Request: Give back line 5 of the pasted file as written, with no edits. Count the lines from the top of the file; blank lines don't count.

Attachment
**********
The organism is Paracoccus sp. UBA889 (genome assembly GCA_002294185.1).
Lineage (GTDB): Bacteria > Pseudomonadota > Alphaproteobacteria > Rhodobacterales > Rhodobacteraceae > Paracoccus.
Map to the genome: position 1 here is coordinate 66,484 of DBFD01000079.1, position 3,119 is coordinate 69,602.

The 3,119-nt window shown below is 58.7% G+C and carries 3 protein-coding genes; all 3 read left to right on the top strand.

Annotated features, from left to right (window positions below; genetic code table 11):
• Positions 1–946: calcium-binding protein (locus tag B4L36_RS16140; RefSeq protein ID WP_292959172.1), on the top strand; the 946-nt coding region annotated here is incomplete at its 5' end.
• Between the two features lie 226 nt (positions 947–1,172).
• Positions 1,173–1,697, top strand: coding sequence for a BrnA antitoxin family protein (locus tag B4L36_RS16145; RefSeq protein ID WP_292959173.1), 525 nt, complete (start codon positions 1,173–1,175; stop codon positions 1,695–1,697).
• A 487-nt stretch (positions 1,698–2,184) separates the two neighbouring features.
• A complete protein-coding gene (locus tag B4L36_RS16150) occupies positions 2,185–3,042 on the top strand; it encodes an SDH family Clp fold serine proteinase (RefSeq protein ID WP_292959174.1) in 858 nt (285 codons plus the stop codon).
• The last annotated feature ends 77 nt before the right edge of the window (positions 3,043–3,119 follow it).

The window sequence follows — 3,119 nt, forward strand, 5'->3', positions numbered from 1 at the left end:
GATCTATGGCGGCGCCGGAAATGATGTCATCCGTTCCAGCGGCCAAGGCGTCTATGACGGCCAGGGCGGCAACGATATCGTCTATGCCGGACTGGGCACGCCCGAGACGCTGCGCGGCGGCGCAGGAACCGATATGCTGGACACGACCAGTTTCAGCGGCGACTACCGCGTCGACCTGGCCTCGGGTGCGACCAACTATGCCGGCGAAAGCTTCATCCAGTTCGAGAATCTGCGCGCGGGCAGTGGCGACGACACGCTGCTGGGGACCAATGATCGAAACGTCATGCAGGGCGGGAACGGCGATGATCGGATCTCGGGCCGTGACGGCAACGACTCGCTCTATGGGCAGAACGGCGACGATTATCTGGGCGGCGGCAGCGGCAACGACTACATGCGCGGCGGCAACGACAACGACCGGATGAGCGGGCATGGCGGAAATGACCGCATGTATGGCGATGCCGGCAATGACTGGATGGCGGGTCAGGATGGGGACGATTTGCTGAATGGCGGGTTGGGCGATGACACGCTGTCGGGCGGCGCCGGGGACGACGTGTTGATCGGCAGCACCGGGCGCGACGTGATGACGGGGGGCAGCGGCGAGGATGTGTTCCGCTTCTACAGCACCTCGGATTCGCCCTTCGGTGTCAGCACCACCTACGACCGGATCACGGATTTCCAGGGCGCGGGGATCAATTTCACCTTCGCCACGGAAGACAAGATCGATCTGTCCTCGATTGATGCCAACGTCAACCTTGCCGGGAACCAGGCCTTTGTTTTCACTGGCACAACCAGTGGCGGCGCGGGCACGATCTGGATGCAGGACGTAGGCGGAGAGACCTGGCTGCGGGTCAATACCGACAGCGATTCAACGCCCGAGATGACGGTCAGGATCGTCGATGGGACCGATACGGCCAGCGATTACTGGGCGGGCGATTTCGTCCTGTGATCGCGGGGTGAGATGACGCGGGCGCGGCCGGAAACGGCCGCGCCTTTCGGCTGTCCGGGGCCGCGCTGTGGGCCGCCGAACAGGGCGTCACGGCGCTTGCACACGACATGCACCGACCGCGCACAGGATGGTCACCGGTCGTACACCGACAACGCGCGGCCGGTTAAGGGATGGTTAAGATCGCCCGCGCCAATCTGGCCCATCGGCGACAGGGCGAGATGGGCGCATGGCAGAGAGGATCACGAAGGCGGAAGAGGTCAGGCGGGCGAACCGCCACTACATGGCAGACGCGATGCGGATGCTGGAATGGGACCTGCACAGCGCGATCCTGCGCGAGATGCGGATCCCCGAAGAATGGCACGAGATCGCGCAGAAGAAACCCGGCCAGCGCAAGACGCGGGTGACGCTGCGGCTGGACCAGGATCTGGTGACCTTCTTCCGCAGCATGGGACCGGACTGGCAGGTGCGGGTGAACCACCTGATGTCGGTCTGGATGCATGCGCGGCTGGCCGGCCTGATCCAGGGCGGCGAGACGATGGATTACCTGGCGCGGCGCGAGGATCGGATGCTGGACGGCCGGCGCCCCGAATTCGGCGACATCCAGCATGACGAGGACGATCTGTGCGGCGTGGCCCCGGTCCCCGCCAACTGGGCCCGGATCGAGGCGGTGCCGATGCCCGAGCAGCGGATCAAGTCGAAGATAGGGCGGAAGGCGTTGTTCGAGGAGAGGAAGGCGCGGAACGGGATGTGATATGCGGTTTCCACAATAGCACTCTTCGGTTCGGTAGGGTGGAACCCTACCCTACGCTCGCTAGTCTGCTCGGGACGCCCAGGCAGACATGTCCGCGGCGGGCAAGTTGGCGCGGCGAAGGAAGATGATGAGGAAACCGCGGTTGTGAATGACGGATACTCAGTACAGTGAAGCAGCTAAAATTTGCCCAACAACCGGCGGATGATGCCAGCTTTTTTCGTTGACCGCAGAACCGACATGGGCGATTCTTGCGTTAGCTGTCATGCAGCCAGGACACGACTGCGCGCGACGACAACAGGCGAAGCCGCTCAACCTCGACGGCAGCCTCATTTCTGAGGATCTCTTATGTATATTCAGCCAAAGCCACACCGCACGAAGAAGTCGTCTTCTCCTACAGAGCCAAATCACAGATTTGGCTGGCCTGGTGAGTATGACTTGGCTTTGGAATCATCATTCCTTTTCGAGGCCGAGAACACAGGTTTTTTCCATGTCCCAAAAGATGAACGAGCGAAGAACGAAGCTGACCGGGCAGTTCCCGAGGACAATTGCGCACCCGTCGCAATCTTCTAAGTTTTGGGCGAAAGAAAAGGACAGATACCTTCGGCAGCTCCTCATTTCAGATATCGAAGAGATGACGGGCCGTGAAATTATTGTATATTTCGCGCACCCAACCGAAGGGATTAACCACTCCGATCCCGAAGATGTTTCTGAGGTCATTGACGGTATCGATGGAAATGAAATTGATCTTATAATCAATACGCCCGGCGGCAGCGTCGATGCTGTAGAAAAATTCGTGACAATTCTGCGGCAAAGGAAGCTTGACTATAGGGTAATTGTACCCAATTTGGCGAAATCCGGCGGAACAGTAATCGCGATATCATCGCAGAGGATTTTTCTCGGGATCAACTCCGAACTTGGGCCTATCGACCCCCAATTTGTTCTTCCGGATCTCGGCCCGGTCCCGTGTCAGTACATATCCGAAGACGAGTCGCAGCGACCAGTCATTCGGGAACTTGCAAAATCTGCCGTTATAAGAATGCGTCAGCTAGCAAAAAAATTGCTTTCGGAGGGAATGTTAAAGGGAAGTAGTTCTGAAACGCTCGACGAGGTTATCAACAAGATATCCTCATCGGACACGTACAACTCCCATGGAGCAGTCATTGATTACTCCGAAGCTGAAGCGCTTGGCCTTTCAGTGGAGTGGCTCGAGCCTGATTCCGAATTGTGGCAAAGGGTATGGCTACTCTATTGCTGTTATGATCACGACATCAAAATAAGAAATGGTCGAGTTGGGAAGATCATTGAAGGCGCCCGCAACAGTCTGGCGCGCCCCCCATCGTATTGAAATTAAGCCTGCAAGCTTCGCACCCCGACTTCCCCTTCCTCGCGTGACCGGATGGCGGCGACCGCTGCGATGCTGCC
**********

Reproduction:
Annotated features, from left to right (window positions below; genetic code table 11):